But researchers weren’t sure where the quake began, because Martian tremors send seismic waves bouncing around the planet’s interior. By the time the waves are detected by InSight, their origins can be unclear.
A new analysis of the 1,300-odd quakes found that about 20 recent tremors’ epicenters were in the central region of Cerberus Fossae, a swath of Elysium Planitia characterized by craggy rifts. Comparing the low-frequency marsquakes in the area with images of Cerberus Fossae, the team found dark dust in the area, which suggested that volcanic activity may have occurred in the last 50,000 years. Scientists have debated whether there are still active volcanoes on Mars.
“The quakes have a spectral signature that suggests a weak, relatively soft crust,” Simon Stähler, a geophysicist at ETH Zurich and the paper’s lead author, wrote in an email to Gizmodo. “Basically, they sound low-pitched. More like when you break a soft wax candle instead of hard glass.”
The softness of the signature suggested to Stähler’s team that magma (molten lava) could still be present within Mars.
Billions of years ago, Mars was very volcanically active. Even the Perseverance rover—about 2,000 miles from InSight—is finding more volcanic rock than scientists expected, in lieu of the sedimentary layers the rover is hoping to probe. But the fact that Cerberus Fossae is still grumbling indicates that volcanism could still be relevant in shaping the Martian surface.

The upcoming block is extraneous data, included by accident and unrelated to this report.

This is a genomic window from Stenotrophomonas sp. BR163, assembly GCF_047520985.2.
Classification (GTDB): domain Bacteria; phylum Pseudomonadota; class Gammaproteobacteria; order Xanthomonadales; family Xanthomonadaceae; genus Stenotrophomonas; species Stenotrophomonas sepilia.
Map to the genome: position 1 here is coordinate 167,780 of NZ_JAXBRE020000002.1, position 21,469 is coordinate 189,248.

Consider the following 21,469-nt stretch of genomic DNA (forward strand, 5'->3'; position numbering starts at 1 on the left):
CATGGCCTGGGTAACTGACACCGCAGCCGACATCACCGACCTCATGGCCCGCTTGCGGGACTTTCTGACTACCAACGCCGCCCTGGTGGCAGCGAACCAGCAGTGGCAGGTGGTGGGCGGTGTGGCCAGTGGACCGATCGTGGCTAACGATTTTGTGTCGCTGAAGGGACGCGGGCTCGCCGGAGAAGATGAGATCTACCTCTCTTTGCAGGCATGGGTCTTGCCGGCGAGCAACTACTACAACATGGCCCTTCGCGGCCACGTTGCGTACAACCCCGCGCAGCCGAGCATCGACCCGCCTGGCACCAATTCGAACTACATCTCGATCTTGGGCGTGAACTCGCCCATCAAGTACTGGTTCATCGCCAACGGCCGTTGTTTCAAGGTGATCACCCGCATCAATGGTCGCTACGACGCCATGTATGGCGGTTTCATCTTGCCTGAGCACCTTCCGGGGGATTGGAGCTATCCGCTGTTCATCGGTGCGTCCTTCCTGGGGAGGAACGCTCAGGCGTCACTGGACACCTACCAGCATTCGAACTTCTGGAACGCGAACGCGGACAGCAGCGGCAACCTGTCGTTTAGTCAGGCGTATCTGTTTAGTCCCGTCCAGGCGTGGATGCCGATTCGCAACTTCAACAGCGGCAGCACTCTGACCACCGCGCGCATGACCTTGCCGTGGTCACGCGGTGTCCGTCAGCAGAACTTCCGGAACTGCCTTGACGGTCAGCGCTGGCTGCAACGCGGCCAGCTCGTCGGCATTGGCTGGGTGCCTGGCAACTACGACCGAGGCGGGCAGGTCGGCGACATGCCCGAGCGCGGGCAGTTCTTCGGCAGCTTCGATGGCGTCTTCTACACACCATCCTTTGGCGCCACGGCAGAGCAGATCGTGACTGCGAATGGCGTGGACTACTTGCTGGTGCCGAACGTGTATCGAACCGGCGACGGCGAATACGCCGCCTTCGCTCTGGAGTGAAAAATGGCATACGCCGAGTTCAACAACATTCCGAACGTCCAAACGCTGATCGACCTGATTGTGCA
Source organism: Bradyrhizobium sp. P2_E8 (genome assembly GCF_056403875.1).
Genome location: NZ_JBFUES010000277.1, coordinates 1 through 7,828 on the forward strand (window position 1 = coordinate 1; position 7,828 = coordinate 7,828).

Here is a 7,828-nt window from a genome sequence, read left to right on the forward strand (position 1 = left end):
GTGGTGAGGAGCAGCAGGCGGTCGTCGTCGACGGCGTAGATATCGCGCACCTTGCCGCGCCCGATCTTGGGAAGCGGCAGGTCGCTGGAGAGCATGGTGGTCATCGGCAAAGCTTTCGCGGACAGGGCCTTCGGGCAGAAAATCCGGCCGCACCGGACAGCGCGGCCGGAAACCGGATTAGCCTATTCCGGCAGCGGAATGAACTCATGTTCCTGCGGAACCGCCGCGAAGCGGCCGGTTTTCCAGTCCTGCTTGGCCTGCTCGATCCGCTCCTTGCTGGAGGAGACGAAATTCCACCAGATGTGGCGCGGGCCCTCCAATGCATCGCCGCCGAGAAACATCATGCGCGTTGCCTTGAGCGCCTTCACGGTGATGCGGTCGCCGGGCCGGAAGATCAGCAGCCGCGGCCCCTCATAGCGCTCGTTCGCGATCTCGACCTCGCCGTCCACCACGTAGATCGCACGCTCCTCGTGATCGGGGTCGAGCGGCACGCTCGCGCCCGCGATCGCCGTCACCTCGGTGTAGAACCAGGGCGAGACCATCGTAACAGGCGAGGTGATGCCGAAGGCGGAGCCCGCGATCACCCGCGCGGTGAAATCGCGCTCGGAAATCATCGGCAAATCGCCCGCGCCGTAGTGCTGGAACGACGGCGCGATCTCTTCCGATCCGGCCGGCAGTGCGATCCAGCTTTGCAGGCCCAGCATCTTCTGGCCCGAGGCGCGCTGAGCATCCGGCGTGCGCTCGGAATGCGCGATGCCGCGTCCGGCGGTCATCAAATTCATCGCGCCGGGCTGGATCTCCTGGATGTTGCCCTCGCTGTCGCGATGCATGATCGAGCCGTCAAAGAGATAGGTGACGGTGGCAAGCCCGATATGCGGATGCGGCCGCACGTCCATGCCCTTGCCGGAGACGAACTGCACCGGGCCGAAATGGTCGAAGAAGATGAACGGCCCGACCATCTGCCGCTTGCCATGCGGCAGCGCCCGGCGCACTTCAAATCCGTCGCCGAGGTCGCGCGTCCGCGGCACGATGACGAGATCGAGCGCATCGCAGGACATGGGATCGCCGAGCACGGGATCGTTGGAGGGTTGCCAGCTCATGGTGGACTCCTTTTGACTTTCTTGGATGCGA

NASA announced that the InSight mission would likely end by December 2022 back in May, but in June, the agency stated the mission could end sooner, because the team wanted to prioritize collecting more scientific data over the lander’s longevity. After all, what’s the point of having an active science mission if it’s not doing any science?
In September, a NASA spokesperson told Gizmodo in an email that the lander could die anywhere between late October and January. Its true expiration date comes down to the amount of dust that adheres to the solar panels. The dust on Mars is very fine and sticks to robots on the planet due to electrostatic forces. (Scientists have been working on a solution to this problem, but it did not come in time for InSight.)
The recent teams hold out hope that InSight will transmit some more useful data before it shuts down. Stähler said his team is expecting the lander will persist for about four to eight more weeks, but they’ve been expecting that for a year now. Bruce Banerdt, InSight’s principal investigator, stated the same timeline during a NASA press conference today.
To their credit, InSight’s team has fought the intractable dust, even dumping dirt on the panels in an effort to knock off some of the dust. That merely delayed the inevitable, but InSight has already survived beyond expectations.
When InSight finally powers down, there will be no other seismic station on Mars. The lander’s end is, erm, in sight, but its industrious work on the planet has exceeded expectations.